Date May 2018
Gordon Brothers by the numbers
- Strong light vehicle sales for March 2018 (+6.2%) were offset by declining sales in April (-5%), resulting in flat year-to-date totals over last year
- The market for stamping presses in general is stable to slightly down, depending upon equipment specifications
Industry snapshot: The automotive industry is a mature market experiencing limited growth. The post-recession industry has adapted to a wide variety of changes including, but not limited to, government bailouts, environmental initiatives, government legislation, and the appreciating U.S. dollar. After rising for seven straight years, domestic light auto sales dipped in 2017 (-1.9 percent). After a slow first two months of 2018, the “Detroit Three” all saw U.S. sales increase in the month of March over last year. However, April sales were disappointing, declining 5 percent over last year. Building on positive momentum for electric vehicles, Tesla Inc. reported the most productive quarter in its history for Q1 2018. After the “March boost” the overall auto industry has been upgraded from negative to stable. Automakers are now expected to sell 16.9 million light vehicles in the United States in 2018, up slightly from early first quarter forecasts.
Supplier expansions driving machinery demand: To meet complex OEM requirements and tighter production schedules, automotive suppliers are expanding and investing in operations. In March 2018, Tier I supplier Yorozu Corp. opened its advanced metal stamping facility in Alabama at the cost of more than $100 million. DENSO announced plans in February of this year to invest $190 million to expand operations to boost the production of fuel pumps and gasoline injectors. This followed its 2017 announcement of plans to invest $1 billion in its main Tennessee plant to meet growing demand for electric vehicle parts. Magna International announced plans to build a new facility in South Carolina to help supply parts to BMW, and in late April, SMP opened its $150 million facility to supply door panels, bumpers, and running boards to Mercedes Benz. These recent examples of expansion and investment are an indicator of a rapidly growing market for machinery used to manufacture automotive parts and assemblies.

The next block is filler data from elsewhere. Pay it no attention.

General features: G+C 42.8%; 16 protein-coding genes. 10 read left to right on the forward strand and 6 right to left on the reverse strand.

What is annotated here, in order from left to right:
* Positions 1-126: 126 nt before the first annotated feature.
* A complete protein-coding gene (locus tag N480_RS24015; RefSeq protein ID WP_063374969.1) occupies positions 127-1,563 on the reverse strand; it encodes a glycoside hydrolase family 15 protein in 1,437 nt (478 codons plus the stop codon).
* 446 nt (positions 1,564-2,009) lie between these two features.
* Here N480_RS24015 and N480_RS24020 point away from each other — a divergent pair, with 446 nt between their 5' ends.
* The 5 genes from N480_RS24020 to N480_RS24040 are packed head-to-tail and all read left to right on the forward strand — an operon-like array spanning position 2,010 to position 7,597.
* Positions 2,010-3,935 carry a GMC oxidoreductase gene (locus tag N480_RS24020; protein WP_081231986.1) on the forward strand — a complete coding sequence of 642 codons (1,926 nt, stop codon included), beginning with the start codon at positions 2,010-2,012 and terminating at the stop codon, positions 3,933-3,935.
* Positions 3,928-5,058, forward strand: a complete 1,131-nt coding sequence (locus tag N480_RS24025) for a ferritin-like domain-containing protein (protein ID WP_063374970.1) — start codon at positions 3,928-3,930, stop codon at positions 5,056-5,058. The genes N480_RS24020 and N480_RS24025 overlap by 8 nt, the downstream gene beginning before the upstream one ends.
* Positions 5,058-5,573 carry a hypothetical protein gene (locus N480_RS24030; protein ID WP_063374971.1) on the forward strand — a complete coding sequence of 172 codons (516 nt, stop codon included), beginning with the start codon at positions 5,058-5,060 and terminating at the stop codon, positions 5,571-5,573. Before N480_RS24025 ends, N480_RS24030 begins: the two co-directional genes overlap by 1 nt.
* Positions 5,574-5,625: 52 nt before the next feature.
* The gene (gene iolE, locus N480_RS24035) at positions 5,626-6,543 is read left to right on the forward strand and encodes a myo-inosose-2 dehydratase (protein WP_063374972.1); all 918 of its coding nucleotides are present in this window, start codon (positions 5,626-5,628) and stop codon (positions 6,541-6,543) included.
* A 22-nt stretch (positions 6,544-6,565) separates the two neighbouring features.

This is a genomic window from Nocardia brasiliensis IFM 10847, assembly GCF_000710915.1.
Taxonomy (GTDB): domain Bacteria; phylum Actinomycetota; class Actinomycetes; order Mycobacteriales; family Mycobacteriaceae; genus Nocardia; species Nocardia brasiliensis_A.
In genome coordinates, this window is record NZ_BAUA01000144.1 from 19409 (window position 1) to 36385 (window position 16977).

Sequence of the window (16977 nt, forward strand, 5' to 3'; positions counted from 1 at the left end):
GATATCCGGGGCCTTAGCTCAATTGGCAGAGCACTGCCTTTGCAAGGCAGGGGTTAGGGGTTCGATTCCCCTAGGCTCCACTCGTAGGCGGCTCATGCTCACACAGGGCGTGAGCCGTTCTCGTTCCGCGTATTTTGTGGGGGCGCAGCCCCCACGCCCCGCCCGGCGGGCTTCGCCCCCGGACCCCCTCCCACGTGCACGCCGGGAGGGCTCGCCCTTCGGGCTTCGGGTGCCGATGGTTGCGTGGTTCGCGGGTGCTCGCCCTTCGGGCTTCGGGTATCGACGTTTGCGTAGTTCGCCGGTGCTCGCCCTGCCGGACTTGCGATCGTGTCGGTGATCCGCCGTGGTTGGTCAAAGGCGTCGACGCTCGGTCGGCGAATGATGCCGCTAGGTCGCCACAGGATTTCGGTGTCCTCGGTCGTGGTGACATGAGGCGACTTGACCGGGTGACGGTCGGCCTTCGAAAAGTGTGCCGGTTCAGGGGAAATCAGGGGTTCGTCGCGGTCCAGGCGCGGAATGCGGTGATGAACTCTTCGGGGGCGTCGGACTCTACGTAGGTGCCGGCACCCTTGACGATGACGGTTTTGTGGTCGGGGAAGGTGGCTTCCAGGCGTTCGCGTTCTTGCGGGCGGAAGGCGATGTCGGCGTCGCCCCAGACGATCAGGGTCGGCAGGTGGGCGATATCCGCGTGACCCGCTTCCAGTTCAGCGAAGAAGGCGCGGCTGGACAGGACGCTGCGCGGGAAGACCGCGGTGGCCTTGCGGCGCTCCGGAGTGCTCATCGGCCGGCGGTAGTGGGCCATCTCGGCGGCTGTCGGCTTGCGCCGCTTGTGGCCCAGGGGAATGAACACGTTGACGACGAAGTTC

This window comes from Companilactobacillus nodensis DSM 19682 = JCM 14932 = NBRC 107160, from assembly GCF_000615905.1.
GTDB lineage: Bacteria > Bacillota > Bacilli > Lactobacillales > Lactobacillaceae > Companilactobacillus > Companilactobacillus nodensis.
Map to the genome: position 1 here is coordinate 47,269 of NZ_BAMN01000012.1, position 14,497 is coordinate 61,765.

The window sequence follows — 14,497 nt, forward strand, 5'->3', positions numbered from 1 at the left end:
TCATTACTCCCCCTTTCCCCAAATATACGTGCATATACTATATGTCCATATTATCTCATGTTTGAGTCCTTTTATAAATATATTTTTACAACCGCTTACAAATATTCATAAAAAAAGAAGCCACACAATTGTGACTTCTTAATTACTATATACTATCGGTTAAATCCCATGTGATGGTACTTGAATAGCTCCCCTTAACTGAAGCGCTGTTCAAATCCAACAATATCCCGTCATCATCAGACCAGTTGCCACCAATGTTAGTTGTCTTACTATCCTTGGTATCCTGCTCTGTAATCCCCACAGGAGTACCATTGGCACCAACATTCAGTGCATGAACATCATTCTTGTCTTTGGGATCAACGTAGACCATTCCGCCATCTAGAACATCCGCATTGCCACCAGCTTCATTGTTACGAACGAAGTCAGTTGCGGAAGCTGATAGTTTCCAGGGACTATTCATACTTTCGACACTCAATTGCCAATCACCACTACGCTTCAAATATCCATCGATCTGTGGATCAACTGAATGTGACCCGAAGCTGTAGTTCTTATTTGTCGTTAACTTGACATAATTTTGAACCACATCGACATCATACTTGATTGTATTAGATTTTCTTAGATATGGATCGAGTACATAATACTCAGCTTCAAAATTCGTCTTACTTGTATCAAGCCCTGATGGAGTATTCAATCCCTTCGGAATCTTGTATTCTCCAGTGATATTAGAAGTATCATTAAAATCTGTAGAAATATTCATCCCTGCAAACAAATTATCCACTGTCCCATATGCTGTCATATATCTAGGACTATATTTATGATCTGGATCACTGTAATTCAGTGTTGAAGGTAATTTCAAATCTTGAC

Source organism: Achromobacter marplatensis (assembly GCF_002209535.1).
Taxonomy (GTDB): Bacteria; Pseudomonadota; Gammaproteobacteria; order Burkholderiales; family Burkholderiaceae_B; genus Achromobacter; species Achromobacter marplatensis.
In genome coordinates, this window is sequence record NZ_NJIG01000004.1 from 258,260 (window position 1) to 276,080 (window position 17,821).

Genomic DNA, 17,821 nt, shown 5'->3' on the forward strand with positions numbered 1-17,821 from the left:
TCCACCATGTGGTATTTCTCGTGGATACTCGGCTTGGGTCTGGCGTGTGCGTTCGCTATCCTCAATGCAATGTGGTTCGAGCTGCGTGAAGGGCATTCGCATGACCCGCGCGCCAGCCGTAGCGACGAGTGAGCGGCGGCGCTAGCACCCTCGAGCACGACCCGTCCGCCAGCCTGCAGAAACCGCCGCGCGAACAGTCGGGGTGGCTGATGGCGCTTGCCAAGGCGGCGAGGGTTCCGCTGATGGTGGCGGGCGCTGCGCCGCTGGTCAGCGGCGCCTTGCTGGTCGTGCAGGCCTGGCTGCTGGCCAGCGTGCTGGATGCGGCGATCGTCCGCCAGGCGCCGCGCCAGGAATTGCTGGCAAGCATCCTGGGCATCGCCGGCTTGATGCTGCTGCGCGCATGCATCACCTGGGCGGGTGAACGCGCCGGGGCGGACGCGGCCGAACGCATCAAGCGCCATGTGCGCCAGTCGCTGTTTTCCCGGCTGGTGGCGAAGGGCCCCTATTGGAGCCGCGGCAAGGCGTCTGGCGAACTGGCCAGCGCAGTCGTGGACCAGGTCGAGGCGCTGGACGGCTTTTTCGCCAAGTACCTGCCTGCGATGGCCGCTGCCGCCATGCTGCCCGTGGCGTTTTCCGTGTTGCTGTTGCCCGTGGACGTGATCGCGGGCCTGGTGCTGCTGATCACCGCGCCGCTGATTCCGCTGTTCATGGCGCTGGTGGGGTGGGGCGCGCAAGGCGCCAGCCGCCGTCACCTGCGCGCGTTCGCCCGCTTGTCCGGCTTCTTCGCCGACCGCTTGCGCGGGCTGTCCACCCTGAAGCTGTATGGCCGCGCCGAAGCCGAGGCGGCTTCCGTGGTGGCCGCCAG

Technological advances lead to increased efficiencies: Due to the historically labor-intensive nature of automotive production, technological changes are rapid as companies look to reduce labor costs and increase overall efficiency. The late model nature of the subject assets makes them more marketable as they possess current technology and capacity and allow for OEMs to continue their focus on streamlining production processes, reducing labor requirements, and increasing efficiencies. This further allows the industry to increase revenue growth at higher rates than wage growth, which has largely been achieved over the last few years. With this industry picking up, many suppliers have also changed the way they finance their operations. The market is seeing companies take advantage of low interest rates and higher used machinery values to find competitive, affordable financing to expand operations.
Stamping press values are mixed: Recent market research indicates that the market for stamping presses in general is stable to slightly down. Within the metal stamping machinery market there can be distinct value trends based on equipment specifications. As an example, in the current market, values for higher tonnage machines (1,000+ ton capacities) are slightly depressed as demand from the automotive segment, which drives a significant percentage of manufacturing demand for larger presses, is down relative to demand from 2011 through 2016. However, these values are still well above market lows from 2008 through 2011. While demand has fallen for these presses, there are very few of these available on the used market.